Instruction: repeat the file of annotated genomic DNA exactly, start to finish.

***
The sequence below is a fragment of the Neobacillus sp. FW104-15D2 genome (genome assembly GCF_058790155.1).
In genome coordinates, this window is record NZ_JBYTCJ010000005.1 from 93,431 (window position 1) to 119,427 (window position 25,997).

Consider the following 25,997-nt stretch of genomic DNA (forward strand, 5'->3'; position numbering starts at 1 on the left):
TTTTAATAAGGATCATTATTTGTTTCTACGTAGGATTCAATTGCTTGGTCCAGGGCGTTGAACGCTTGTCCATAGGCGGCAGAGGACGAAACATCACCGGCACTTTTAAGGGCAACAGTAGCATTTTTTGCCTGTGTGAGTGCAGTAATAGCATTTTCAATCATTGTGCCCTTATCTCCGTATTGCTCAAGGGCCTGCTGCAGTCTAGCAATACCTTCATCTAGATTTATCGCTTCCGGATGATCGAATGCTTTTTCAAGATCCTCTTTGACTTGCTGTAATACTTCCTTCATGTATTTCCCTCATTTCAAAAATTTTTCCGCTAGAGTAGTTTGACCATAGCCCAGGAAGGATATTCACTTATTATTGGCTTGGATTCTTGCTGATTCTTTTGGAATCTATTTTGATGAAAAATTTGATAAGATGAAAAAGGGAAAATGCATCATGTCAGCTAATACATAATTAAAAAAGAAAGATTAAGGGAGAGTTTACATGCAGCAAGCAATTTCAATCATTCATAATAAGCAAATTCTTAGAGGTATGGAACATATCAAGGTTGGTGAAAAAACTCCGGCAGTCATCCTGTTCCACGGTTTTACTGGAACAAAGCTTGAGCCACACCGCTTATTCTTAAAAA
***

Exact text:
The sequence below is a fragment of the Neobacillus sp. FW104-15D2 genome (genome assembly GCF_058790155.1).
In genome coordinates, this window is record NZ_JBYTCJ010000005.1 from 93,431 (window position 1) to 119,427 (window position 25,997).

Consider the following 25,997-nt stretch of genomic DNA (forward strand, 5'->3'; position numbering starts at 1 on the left):
TTTTAATAAGGATCATTATTTGTTTCTACGTAGGATTCAATTGCTTGGTCCAGGGCGTTGAACGCTTGTCCATAGGCGGCAGAGGACGAAACATCACCGGCACTTTTAAGGGCAACAGTAGCATTTTTTGCCTGTGTGAGTGCAGTAATAGCATTTTCAATCATTGTGCCCTTATCTCCGTATTGCTCAAGGGCCTGCTGCAGTCTAGCAATACCTTCATCTAGATTTATCGCTTCCGGATGATCGAATGCTTTTTCAAGATCCTCTTTGACTTGCTGTAATACTTCCTTCATGTATTTCCCTCATTTCAAAAATTTTTCCGCTAGAGTAGTTTGACCATAGCCCAGGAAGGATATTCACTTATTATTGGCTTGGATTCTTGCTGATTCTTTTGGAATCTATTTTGATGAAAAATTTGATAAGATGAAAAAGGGAAAATGCATCATGTCAGCTAATACATAATTAAAAAAGAAAGATTAAGGGAGAGTTTACATGCAGCAAGCAATTTCAATCATTCATAATAAGCAAATTCTTAGAGGTATGGAACATATCAAGGTTGGTGAAAAAACTCCGGCAGTCATCCTGTTCCACGGTTTTACTGGAACAAAGCTTGAGCCACACCGCTTATTCTTAAAAA